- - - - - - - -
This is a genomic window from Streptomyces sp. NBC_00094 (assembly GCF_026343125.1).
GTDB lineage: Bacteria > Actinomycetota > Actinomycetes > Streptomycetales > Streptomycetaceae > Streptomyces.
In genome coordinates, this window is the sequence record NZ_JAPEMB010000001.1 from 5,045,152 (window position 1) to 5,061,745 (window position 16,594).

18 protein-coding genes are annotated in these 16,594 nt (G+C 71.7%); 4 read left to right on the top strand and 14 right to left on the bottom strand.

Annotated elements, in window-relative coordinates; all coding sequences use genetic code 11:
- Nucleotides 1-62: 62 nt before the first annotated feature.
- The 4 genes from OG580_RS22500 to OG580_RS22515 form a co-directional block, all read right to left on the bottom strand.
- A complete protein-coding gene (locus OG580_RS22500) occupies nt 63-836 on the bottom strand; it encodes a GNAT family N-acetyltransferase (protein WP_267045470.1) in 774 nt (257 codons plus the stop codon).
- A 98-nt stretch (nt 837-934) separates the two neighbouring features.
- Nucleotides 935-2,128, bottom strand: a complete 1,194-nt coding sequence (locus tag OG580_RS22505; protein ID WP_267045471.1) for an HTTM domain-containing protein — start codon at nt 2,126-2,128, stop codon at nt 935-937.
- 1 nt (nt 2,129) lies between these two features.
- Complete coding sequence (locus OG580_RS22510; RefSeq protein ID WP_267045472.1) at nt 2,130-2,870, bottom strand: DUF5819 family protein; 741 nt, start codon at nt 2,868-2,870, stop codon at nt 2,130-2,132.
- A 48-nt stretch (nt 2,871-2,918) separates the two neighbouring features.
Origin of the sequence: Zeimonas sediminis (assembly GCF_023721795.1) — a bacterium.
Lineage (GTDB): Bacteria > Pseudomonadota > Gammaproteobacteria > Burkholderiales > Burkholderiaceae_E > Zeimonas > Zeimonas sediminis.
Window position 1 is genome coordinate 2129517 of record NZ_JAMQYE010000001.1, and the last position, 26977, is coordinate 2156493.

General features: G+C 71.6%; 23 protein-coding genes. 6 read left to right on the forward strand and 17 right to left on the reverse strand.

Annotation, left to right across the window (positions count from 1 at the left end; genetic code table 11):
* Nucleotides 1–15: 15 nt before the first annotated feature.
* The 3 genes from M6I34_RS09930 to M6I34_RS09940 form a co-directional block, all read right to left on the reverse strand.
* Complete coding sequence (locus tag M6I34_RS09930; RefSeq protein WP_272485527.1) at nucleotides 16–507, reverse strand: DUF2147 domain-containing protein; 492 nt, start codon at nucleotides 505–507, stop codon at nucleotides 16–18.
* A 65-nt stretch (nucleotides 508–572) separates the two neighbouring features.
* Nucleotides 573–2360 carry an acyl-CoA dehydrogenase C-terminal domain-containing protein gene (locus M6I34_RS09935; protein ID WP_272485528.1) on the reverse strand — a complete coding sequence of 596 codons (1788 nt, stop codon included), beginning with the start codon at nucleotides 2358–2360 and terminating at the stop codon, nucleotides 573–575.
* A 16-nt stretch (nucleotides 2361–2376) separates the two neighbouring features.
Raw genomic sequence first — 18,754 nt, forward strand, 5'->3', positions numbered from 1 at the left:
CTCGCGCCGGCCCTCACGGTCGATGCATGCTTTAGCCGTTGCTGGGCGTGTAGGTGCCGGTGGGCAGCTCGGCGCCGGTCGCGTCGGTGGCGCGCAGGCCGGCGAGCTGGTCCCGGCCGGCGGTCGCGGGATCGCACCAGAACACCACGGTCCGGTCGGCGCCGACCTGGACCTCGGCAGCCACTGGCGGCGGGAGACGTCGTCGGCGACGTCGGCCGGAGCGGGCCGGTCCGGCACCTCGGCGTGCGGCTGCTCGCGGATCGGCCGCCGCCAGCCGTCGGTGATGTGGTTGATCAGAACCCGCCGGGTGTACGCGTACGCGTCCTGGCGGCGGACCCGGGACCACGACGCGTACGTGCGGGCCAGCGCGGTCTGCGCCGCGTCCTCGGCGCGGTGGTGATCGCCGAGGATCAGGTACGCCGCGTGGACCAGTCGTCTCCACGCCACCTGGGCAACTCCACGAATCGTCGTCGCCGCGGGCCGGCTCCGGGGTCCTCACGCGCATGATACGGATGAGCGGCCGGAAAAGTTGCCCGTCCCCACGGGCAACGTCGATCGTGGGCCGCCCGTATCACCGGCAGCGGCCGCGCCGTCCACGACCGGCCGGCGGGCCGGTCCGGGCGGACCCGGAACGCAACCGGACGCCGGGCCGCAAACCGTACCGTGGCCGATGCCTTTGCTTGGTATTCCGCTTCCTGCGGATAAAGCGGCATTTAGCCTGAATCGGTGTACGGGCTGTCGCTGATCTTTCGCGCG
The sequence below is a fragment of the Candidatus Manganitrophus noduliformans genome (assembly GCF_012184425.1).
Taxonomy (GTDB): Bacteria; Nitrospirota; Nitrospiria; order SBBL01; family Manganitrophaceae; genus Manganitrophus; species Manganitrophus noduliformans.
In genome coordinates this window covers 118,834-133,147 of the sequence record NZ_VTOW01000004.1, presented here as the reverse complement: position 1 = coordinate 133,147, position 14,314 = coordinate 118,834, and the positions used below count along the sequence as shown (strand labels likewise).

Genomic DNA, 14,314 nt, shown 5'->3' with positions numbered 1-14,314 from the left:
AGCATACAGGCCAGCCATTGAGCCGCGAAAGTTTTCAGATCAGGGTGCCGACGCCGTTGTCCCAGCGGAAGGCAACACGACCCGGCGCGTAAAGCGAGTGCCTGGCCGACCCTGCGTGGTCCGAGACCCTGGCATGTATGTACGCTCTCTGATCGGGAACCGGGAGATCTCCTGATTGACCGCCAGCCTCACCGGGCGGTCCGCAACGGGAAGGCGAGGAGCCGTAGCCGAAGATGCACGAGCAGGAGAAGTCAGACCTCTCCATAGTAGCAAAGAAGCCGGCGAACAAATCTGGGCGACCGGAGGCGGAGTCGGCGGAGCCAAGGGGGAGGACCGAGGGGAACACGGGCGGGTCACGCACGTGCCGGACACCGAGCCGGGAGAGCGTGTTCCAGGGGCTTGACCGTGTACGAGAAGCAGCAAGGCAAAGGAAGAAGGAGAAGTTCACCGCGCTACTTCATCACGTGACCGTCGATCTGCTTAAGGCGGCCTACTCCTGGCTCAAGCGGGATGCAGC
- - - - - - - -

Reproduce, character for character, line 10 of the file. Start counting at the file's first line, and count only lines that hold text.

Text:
- Nucleotides 935-2,128, bottom strand: a complete 1,194-nt coding sequence (locus tag OG580_RS22505; protein ID WP_267045471.1) for an HTTM domain-containing protein — start codon at nt 2,126-2,128, stop codon at nt 935-937.